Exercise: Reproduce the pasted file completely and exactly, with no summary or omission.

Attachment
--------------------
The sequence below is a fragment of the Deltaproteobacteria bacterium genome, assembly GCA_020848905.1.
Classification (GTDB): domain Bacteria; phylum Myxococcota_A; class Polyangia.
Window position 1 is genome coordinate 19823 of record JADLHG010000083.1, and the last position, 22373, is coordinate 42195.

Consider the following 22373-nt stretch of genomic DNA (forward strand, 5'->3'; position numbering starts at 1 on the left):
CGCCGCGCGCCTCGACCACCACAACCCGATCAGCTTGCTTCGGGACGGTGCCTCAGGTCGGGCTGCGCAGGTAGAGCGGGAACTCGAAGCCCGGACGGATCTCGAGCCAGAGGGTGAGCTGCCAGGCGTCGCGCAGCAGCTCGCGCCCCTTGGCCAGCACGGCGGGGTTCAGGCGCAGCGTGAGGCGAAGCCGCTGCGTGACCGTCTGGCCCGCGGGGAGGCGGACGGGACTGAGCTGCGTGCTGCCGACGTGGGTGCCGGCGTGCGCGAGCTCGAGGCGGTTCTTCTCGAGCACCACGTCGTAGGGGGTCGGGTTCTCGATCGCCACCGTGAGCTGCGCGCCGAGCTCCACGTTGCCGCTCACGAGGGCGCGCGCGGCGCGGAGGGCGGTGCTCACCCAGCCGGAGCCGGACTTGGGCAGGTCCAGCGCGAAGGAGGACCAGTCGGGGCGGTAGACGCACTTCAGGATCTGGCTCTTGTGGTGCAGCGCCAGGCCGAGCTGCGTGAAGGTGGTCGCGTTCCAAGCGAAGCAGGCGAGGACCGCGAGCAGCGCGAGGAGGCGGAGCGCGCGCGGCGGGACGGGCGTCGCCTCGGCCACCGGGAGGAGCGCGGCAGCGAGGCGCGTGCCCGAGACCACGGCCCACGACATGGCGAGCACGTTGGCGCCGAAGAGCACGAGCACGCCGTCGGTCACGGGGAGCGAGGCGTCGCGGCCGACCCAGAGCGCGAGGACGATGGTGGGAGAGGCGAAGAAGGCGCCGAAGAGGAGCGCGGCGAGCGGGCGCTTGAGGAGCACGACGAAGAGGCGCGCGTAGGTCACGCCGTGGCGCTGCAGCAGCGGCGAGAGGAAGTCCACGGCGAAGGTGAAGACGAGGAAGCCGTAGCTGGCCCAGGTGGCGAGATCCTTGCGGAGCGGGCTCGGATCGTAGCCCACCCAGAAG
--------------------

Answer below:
The sequence below is a fragment of the Deltaproteobacteria bacterium genome, assembly GCA_020848905.1.
Classification (GTDB): domain Bacteria; phylum Myxococcota_A; class Polyangia.
Window position 1 is genome coordinate 19823 of record JADLHG010000083.1, and the last position, 22373, is coordinate 42195.

Consider the following 22373-nt stretch of genomic DNA (forward strand, 5'->3'; position numbering starts at 1 on the left):
CGCCGCGCGCCTCGACCACCACAACCCGATCAGCTTGCTTCGGGACGGTGCCTCAGGTCGGGCTGCGCAGGTAGAGCGGGAACTCGAAGCCCGGACGGATCTCGAGCCAGAGGGTGAGCTGCCAGGCGTCGCGCAGCAGCTCGCGCCCCTTGGCCAGCACGGCGGGGTTCAGGCGCAGCGTGAGGCGAAGCCGCTGCGTGACCGTCTGGCCCGCGGGGAGGCGGACGGGACTGAGCTGCGTGCTGCCGACGTGGGTGCCGGCGTGCGCGAGCTCGAGGCGGTTCTTCTCGAGCACCACGTCGTAGGGGGTCGGGTTCTCGATCGCCACCGTGAGCTGCGCGCCGAGCTCCACGTTGCCGCTCACGAGGGCGCGCGCGGCGCGGAGGGCGGTGCTCACCCAGCCGGAGCCGGACTTGGGCAGGTCCAGCGCGAAGGAGGACCAGTCGGGGCGGTAGACGCACTTCAGGATCTGGCTCTTGTGGTGCAGCGCCAGGCCGAGCTGCGTGAAGGTGGTCGCGTTCCAAGCGAAGCAGGCGAGGACCGCGAGCAGCGCGAGGAGGCGGAGCGCGCGCGGCGGGACGGGCGTCGCCTCGGCCACCGGGAGGAGCGCGGCAGCGAGGCGCGTGCCCGAGACCACGGCCCACGACATGGCGAGCACGTTGGCGCCGAAGAGCACGAGCACGCCGTCGGTCACGGGGAGCGAGGCGTCGCGGCCGACCCAGAGCGCGAGGACGATGGTGGGAGAGGCGAAGAAGGCGCCGAAGAGGAGCGCGGCGAGCGGGCGCTTGAGGAGCACGACGAAGAGGCGCGCGTAGGTCACGCCGTGGCGCTGCAGCAGCGGCGAGAGGAAGTCCACGGCGAAGGTGAAGACGAGGAAGCCGTAGCTGGCCCAGGTGGCGAGATCCTTGCGGAGCGGGCTCGGATCGTAGCCCACCCAGAAG